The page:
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The Easter Mystery: Joy and Sorrow Mixed

04/04/2015 2 comments

This is the season of the Pascal Mystery. Palm Sunday through Easter is about life coming out of death. When we focus on the death without resurrection, our life becomes morbid. When we focus on resurrection without death, our life will be full of striving because there is no resurrection before death. Someone asked me, “How can I experience the resurrected life?” My response was simply, “Die.” We must die before we die, then we can enjoy life before death.

Jesus, “for the joy that was set before him, endured the cross.” As we learn to face life in this way, we will find joy and fulfillment even in the process of dying to the old man, to use Paul’s phrase, so the new man can rise to walk in a newness of life. This mixture of joy and sorrow is the mystery of the Passion of Christ.

Recently Lynda and I had time with some new friends from the Leaders Alive group in Indiana. Our time was full of joy and laughter. That reminded me of a quote from Victor Borge: “Laughing is the shortest distance between two people.” Once we have laughed together, it’s as though we have been friends forever. Medical science has discovered that laughter improves our health and strengthens our immune system. Religion without laughter is unhealthy.

There is another way to reduce the distance between two people. It’s a way no one would choose; it’s called sorrow and mourning. When people experience pain together through the loss of a loved one or through some other tragedy, it can bring a lasting relationship that’s even more bonded than that created by laughter. The bonding in hard times can be very strong. We don’t look forward to death and tragedy, but our Father can grow us and mature our relationships through such experiences.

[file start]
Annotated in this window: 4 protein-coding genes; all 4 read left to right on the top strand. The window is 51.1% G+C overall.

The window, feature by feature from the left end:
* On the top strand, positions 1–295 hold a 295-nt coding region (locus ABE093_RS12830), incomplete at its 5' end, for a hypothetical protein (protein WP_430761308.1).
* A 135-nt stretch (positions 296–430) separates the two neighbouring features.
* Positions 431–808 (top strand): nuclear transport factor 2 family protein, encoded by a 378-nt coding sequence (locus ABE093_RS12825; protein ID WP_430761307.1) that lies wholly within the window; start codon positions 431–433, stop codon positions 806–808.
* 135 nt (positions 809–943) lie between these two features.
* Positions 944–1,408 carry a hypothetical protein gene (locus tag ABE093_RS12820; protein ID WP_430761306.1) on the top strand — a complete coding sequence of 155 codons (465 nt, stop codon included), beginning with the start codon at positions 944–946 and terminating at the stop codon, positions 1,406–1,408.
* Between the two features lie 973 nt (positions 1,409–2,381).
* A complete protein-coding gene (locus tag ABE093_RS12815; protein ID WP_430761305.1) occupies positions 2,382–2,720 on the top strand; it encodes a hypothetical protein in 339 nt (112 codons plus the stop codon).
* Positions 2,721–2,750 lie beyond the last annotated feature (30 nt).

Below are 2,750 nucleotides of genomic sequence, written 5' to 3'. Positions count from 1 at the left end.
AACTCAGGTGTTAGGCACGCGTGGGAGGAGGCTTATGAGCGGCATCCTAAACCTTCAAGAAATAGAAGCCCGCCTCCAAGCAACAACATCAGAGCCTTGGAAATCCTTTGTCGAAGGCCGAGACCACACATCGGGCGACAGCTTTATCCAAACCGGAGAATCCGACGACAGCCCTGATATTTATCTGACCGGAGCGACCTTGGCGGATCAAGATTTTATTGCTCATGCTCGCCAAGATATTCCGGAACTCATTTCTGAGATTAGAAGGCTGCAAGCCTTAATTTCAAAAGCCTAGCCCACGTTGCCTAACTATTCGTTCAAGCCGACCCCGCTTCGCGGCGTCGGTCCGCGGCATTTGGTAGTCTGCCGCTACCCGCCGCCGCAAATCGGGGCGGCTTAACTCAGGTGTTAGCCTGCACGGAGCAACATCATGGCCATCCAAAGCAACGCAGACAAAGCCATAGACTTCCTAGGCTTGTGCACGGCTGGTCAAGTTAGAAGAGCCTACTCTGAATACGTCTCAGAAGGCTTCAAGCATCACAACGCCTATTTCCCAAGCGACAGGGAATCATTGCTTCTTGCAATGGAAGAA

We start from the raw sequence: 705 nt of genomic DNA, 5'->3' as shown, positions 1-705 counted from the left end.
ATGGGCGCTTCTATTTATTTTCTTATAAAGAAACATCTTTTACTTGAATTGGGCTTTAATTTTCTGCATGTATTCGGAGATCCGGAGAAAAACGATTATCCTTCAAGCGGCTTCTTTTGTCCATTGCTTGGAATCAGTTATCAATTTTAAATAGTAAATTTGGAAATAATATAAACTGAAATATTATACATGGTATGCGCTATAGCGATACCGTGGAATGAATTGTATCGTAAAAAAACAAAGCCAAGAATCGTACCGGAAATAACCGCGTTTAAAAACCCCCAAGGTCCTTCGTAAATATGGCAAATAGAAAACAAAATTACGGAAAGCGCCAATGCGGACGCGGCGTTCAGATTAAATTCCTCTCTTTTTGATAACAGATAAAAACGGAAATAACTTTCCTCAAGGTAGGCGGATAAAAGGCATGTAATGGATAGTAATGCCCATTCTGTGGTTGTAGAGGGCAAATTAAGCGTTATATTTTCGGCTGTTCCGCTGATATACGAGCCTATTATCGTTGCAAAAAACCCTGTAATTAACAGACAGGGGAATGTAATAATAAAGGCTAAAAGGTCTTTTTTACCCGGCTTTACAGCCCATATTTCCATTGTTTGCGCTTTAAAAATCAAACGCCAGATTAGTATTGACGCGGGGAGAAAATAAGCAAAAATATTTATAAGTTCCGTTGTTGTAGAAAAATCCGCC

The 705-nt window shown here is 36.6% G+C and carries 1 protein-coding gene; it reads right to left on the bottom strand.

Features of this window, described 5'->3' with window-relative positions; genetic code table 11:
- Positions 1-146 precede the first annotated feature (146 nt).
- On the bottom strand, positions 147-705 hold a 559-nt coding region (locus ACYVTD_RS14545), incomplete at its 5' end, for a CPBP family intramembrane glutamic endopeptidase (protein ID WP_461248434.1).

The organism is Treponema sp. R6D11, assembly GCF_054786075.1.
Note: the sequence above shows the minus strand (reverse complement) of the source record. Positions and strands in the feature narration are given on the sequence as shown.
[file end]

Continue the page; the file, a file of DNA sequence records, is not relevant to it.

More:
However, in both cases the result is dependent on the persons involved. If the laughter is simply enjoying “yourself,” the experience is self-centered rather than focused on the relationship. If the sorrow is focused on what “I” could’ve done, or should’ve done differently, the sorrow turns to depression and self-flagellation. These responses tend to drive individuals into a shell and isolate them from any meaningful relationships.

This brings our attention to the difference between joy and happiness. Happiness is related to what happens. If things don’t happen the way I want, I will not be happy. But, if we trust our Father to work in difficult situations to bring us into a better place, we can experience joy even when things aren’t going our way. And, if we use our losses to drive us deeper into intimacy with Father, we can even have joy in the midst of sorrow.

A life of striving to be happy will never find true fulfillment. It may have good moments but, as we all know, good moments pass as we move forward in life. No matter how good things are, we always want more of what makes us feel good. When we experience life in this way, we never have lasting joy – only moments of temporary happiness. This seems to me to be the dynamic that drives people into addictions and keeps them bound. They want more good feelings, but are unwilling to face life as it comes.

Let us commit ourselves to carry the mystery of the Easter Season into the rest of this year.

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Looking forward,
Fount Shults
President, On Word Ministries, http://www.onword.org
Academic Dean, Nation 2 Nation Christian University, http://www.N2NCU.org

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